How Much Is Quality of Life Worth?

With the worldwide growth of the older adult population, there have been numerous efforts to design and provide what have become known as quality of life technologies, which are designed to optimize the health and independent functioning of individuals with disabilities. However, questions remain surrounding how much consumers may be willing to pay for such technologies. To examine this, a nationally representative survey was conducted to examine the attitudes of baby boomers (age 45 to 64) and older adults (65+) toward kitchen and personal-care assistance technology.

This study improves upon prior research on the willingness to pay for technology by employing a nationally representative sample of 530 adults, and by focusing on the demographic factors that might affect willingness to pay. For questions related to kitchen technology, participants were asked to assume that they had need for help in “kitchen activities” and that technology was available to help with “things like meal preparation and washing dishes.”

For questions related to personal-care technology, survey participants were asked to assume that they had need for help in “personal care” and that technology was available to help with “things like getting in and out of bed, dressing and toileting,” The participants were then asked about a variety of levels of assistance that the technology could provide, from low (monitoring and reporting) to high (doing part of the task for you), followed by questions about how much they were willing to pay each month out of pocket for such assistance.

The researchers found that 28 percent of those interviewed were unwilling to pay anything monthly out of pocket for kitchen technologies, and that 28 percent were unwilling to pay out of pocket for personal assistance. They also found that for both kitchen and personal assistance, the participants overall estimated only about a one-in-three chance that they would need such technologies. Both those with higher incomes and those with disabilities showed a greater willingness to pay something. Interestingly, general attitudes toward technology did not influence willingness to pay. Perceived future need for such technologies was associated with a willingness to pay out of pocket. The researchers also found that Hispanics were more likely to be willing to pay than Caucasians. Those who were more concerned with privacy were less likely to be willing to pay.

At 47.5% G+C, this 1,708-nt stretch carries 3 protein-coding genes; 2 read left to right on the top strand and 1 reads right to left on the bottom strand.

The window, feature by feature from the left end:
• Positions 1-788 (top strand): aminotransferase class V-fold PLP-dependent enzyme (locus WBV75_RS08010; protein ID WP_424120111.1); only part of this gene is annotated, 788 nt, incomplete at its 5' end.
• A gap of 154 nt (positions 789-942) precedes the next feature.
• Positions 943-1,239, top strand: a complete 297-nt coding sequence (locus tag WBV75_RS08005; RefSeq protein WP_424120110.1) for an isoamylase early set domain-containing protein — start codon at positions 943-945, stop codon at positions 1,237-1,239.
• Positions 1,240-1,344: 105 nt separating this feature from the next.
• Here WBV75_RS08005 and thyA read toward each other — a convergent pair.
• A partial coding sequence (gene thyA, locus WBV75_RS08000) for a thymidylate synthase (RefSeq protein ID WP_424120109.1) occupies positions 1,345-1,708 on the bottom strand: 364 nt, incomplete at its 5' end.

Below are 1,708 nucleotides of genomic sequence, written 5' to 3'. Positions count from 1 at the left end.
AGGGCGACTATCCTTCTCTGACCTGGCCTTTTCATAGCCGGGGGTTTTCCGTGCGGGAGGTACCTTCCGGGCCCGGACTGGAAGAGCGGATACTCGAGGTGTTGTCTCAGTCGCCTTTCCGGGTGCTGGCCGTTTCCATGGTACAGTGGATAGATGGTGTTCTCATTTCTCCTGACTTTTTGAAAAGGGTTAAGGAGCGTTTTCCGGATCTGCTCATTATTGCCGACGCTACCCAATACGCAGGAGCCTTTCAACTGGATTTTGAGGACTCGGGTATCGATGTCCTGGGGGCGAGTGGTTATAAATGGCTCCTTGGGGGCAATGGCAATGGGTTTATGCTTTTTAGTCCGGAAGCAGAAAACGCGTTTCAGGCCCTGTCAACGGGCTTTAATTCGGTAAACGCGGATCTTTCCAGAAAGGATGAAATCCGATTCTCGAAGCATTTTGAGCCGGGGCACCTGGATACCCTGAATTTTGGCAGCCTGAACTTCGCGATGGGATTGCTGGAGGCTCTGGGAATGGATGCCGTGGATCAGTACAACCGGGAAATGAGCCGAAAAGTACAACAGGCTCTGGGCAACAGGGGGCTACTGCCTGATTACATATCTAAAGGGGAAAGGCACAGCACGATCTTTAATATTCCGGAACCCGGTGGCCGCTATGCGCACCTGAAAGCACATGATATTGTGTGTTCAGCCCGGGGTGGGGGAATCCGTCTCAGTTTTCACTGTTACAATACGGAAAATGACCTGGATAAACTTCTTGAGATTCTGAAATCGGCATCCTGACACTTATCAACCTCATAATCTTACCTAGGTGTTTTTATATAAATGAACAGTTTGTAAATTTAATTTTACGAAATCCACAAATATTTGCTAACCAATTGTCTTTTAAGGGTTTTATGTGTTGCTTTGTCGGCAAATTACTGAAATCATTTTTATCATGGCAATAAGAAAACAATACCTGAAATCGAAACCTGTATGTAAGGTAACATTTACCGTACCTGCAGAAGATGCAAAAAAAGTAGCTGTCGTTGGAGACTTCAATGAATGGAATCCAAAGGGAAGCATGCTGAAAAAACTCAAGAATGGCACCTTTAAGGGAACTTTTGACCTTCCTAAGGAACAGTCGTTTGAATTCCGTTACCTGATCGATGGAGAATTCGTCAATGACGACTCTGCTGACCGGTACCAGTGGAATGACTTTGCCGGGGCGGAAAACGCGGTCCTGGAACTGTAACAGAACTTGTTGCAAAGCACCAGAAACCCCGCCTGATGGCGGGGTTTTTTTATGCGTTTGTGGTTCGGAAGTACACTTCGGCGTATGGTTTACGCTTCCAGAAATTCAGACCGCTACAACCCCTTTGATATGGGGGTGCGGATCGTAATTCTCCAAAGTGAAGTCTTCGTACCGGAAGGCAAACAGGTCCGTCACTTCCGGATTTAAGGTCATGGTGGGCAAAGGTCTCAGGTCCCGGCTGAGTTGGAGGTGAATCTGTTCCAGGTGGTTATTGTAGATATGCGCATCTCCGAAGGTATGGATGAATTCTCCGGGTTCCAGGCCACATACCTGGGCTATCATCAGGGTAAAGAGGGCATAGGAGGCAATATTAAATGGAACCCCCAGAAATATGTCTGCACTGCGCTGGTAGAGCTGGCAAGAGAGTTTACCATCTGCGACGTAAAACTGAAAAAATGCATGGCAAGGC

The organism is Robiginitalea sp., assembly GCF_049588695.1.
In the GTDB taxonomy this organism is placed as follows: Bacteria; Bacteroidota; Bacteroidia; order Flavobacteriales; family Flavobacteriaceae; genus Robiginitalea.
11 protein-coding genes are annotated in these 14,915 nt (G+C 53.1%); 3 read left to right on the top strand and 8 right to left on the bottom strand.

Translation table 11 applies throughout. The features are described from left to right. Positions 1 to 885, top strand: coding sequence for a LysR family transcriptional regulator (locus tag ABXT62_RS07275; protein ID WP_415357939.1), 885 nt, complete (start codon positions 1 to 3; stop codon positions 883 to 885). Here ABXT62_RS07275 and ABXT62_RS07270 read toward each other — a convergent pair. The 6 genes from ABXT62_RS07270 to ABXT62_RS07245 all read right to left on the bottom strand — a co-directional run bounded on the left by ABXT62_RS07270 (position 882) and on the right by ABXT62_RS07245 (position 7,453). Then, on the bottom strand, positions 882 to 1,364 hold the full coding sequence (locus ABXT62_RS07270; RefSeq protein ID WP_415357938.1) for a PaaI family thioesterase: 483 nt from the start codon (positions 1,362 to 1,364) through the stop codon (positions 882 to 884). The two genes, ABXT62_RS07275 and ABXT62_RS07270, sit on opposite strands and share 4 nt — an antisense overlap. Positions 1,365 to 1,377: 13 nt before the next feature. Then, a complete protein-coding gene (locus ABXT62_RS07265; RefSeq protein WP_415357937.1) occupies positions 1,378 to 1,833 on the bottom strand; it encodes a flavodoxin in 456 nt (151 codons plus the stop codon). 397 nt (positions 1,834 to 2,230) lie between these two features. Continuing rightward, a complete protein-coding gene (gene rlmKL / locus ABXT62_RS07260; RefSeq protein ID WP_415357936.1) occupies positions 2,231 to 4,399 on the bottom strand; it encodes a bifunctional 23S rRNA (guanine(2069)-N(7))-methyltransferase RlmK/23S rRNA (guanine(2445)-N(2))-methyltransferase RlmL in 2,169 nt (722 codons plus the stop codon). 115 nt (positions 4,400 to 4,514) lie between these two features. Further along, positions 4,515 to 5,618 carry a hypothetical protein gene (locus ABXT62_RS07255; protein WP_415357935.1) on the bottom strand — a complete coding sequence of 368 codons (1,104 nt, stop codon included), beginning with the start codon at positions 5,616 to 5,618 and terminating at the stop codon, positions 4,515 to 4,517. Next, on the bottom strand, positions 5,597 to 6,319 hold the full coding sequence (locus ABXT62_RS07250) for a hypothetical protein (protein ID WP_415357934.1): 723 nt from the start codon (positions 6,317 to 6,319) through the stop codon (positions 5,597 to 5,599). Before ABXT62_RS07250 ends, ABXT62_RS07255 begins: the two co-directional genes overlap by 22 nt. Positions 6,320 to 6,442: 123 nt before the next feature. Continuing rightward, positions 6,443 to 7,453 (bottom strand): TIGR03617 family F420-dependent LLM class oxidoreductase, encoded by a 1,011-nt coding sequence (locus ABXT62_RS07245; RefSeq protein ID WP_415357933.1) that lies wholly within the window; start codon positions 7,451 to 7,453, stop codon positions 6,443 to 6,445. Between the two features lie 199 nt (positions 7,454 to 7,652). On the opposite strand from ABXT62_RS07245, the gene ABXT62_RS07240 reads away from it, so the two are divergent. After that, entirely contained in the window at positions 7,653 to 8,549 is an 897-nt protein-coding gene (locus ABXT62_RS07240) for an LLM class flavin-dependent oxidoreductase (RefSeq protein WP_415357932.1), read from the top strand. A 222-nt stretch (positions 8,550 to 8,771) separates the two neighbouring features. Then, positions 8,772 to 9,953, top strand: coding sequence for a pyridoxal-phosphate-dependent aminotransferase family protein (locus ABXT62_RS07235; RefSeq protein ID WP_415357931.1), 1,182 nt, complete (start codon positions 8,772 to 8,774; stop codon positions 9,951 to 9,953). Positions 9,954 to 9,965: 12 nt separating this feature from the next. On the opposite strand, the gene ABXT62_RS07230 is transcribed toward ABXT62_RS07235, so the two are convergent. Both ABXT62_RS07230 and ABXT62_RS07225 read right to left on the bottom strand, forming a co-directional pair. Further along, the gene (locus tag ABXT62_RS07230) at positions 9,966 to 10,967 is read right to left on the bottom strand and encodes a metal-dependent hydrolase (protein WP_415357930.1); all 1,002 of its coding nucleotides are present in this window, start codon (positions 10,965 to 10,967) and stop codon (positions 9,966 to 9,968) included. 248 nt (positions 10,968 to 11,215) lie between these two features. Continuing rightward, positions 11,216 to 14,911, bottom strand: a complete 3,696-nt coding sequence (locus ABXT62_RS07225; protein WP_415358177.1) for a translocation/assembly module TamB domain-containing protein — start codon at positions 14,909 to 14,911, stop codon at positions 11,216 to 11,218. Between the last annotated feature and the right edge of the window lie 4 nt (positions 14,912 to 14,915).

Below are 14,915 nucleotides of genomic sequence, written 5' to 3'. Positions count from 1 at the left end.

Among those willing to pay, the average monthly amount that they were willing to pay for kitchen technology assistance was $40.34. However, the large difference between the average and median amounts that individuals named indicated considerable variation in the amount that individuals were willing to pay. For personal care technology, the average amount was $44.96. When looking at demographic factors impacting the amount that individuals were willing to pay, the study found that African Americans were willing to pay more than Caucasians. A perceived need for future assistance was also associated with a willingness to pay more for such technologies.

The researchers were surprised to find that the older adults who they studied were not more averse to technology; it was also unexpected that a more positive attitude toward technology was not associated with a willingness to spend more.

The researchers suggested some reasons for the fact that many adults are willing to pay more per month for cell phone, cable TV, or Internet than the amounts that they report being willing to pay for quality of life technologies. The authors point to the importance of perceived future need for such technologies being associated with willingness to pay. They write that this “suggests that attitudes about willingness to pay might change as awareness of an impending disability increases.” Though not a large enough number to examine statistically, they noted that 100 percent of all participants with at least one impairment in activities of daily living were willing to pay something for the technology.

In light of the cost of some assistive technologies, the researchers note that it is likely that many may be priced beyond what individuals are willing to pay. It also seems that greater education on the need for such technologies with age could lead to more widespread willingness to accept the costs associated with this sort of technology. The study also notes that these findings suggest that a potentially more effective strategy for encouraging technology adoption is to demonstrate through a cost-benefit analysis that adoption of quality of life technologies is more effective than alternatives such as in-home, human-based assistance or long-term care placement.


Shulz R, Beach SR, Matthews, JT, et al. Willingness to pay for quality of life technologies to enhance independent functioning among baby boomers and the elderly adults. The Gerontologist. (2014). DOI:10.1093/geront/gnt016


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